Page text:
Does that help?
      (6 votes)
  • blobby green style avatar for user Lukas Mitchell
    How would you solve this with a step by step answer:

    Suppose that f is a continuous function on the interval [0,1] such that 0 smaller than or equal to f(x) is greater than or equal to 1 for each x in [0,1]. Show that there is a number c in [0,1] such f(c)=c
    (2 votes)
    Default Khan Academy avatar avatar for user
    • primosaur seed style avatar for user Ian Pulizzotto
      I assume you mean 0 smaller than or equal to f(x) is smaller than or equal to 1 for each x in [0,1].

      Define the function g(x) = f(x) - x. Because x is a continuous function, f(x) is a continuous function, and the difference of two continuous functions is continuous, g(x) is continuous.

      Note that g(0) = f(0) and g(1) = f(1) - 1.

      Since 0 <= f(x) <= 1 for each x in [0, 1], g(0) >= 0 and g(1) <= 0. Therefore, because g(x) is continuous, it follows from the intermediate value theorem that g(c) = 0 for some number c in [0,1]. Because g(c) = f(c) - c, f(c) = c for this number c.
      (3 votes)
  • starky tree style avatar for user nishvb
    I understand that the intermediate value theorem lets you confirm that a solution for f(c) exists within a certain interval, but what would you do for a problem that asks you to approximate a certain value (in my case, a cubic function's roots) using the intermediate value theorem?
    (1 vote)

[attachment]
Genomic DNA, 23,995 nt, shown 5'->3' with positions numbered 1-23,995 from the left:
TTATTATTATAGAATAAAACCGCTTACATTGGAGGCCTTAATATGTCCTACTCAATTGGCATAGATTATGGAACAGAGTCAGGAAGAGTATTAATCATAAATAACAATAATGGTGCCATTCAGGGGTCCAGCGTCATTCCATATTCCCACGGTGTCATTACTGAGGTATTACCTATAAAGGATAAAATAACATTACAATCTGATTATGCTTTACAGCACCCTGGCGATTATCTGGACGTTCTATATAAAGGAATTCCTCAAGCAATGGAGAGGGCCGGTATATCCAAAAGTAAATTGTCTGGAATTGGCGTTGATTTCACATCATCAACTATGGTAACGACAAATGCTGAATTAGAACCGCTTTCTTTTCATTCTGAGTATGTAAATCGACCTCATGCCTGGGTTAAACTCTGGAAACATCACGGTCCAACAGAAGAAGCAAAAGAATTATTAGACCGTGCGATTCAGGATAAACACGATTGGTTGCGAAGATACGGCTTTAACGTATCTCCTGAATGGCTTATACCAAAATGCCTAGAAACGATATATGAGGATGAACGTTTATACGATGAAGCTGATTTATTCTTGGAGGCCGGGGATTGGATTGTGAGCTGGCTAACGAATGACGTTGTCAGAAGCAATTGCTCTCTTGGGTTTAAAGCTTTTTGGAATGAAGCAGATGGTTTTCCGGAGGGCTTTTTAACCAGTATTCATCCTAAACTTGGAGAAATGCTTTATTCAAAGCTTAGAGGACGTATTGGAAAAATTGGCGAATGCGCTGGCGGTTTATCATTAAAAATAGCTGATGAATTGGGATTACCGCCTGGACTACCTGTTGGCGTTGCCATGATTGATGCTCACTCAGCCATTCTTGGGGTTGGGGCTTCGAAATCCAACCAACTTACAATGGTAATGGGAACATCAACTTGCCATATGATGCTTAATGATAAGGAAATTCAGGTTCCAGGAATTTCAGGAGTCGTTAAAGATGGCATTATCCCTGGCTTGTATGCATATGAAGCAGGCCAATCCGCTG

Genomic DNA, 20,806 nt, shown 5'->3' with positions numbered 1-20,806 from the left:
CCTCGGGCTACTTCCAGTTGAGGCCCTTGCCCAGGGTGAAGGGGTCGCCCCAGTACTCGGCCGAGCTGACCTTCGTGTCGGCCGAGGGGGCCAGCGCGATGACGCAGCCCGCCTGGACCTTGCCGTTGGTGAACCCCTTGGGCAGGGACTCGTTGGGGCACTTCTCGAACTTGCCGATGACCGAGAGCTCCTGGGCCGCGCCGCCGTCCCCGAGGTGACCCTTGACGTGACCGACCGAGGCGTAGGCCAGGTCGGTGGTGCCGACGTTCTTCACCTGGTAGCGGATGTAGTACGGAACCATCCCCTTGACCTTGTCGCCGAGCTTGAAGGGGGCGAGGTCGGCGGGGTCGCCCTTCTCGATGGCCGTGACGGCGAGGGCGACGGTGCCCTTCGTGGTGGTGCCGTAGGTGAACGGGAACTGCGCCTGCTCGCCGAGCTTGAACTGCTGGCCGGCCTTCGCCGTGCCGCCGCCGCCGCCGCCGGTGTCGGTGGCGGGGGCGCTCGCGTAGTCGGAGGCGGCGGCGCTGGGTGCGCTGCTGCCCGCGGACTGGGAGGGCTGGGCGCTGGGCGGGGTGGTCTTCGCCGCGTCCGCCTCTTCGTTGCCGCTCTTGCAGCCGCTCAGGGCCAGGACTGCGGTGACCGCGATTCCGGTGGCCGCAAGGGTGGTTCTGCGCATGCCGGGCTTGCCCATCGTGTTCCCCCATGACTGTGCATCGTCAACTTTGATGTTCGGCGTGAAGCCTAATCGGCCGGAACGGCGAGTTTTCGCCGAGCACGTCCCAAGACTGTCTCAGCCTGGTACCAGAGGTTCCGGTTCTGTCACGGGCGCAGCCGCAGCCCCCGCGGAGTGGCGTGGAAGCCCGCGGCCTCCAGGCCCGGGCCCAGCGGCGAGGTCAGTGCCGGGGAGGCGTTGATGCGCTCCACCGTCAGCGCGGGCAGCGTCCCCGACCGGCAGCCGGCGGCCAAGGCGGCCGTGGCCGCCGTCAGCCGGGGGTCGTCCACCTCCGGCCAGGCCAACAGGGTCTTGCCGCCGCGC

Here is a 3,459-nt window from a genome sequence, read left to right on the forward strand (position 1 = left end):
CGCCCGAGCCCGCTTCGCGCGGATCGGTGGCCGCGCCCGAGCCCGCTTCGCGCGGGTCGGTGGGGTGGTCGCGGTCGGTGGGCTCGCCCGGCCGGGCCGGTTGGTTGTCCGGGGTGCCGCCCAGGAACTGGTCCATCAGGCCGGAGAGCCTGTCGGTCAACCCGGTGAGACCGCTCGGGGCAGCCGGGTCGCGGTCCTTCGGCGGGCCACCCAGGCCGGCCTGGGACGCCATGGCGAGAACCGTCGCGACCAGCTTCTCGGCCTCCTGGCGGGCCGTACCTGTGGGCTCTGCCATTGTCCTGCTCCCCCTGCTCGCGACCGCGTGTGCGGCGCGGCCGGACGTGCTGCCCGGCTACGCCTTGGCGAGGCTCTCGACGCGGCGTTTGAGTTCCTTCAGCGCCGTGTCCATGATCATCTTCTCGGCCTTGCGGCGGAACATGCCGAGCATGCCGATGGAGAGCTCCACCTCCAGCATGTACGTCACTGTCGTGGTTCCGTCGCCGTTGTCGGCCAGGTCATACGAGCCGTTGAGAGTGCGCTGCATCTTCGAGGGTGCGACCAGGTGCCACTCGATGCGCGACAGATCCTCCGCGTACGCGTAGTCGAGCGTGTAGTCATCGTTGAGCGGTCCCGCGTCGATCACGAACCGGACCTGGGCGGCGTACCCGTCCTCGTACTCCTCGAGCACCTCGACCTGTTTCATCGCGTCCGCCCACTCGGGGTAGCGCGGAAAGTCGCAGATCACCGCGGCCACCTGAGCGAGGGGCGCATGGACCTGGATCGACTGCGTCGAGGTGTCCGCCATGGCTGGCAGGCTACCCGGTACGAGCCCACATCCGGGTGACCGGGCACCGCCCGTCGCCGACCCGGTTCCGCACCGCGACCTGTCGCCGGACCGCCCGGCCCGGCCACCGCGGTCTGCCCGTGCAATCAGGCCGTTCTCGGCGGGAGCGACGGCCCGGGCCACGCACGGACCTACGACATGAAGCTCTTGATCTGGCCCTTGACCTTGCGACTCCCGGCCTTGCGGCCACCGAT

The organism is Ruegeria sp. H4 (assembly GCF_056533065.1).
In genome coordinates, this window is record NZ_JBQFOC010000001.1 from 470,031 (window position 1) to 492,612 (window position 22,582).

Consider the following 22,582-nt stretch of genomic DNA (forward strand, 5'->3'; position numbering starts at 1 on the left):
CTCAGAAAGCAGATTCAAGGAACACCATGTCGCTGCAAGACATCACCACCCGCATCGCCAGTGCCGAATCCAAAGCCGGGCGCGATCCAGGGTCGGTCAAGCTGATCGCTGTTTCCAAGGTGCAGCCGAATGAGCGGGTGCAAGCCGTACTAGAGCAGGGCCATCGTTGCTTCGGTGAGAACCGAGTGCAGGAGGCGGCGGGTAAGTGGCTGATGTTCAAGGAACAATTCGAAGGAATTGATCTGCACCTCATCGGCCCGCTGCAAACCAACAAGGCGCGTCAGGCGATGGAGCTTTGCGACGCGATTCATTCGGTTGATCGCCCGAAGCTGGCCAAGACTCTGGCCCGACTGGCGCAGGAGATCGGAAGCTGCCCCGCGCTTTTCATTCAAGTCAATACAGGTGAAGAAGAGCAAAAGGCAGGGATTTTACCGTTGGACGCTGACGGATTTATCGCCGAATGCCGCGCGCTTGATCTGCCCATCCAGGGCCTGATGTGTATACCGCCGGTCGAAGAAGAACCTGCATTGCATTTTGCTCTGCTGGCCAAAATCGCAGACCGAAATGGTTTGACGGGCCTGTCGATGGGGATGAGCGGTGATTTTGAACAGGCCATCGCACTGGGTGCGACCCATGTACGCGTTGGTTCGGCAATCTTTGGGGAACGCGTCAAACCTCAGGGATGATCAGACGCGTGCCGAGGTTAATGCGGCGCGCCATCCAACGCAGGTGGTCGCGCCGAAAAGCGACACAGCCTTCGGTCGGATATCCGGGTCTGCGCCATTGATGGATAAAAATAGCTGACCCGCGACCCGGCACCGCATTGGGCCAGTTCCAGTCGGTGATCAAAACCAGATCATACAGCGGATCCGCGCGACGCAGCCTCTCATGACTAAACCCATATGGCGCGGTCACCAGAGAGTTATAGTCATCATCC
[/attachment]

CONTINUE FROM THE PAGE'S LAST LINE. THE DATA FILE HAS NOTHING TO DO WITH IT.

Default Khan Academy avatar avatar for user
    • mr pink red style avatar for user andrewp18
      Well first I would find an interval [𝑎, 𝑏] where 𝑓 is monotonically increasing or decreasing, such that 𝑓(𝑎) < 0 < 𝑓(𝑏). Then by the Intermediate value theorem, there exists a 𝑐 ∈ (𝑎, 𝑏) such that 𝑓(𝑐) = 0, that is, 𝑐 is a root of 𝑓. If you were to strictly only use IVT, the best you can do here is bringing 𝑎 closer and closer to 𝑏 and testing the values of 𝑓 that result until you find a value in the interval that is sufficiently close to 𝑐 (or you could start from 𝑏 and use smaller and smaller values). This is pretty tedious, so I would rather use Newton's method to approximate the roots within this interval. Essentially, I take the local linearization at a point in the interval, then I find the 𝑥-intercept of that tangent line. I then repeat the process at the point on the curve which is the 𝑥-intercept of the first linearization. I'll get closer and closer to the root as a perform more and more steps. There are some certain circumstances where Newton's method will actually fail to find a root. You can learn more about local linearization and Newton's method on KA.
      Comment if you have questions!
      (4 votes)
  • starky seedling style avatar for user Selenashen
    How do you proof this by using the IVT?. Given any triangle ABC, prove that it is always possible to inscribe a square so that two vertices of the square lie on AB of the triangle, and the other two on
    AC and BC respectively.
    (1 vote)
    Default Khan Academy avatar avatar for user
    • leaf green style avatar for user kubleeka
      Show that there exists a square with two vertices on AB, one on AC, and one inside the triangle. Show that there exists a second square with vertices on the same sides, and one vertex outside the triangle.

      Then the square you're looking for exists by the Intermediate Value Theorem.
      (2 votes)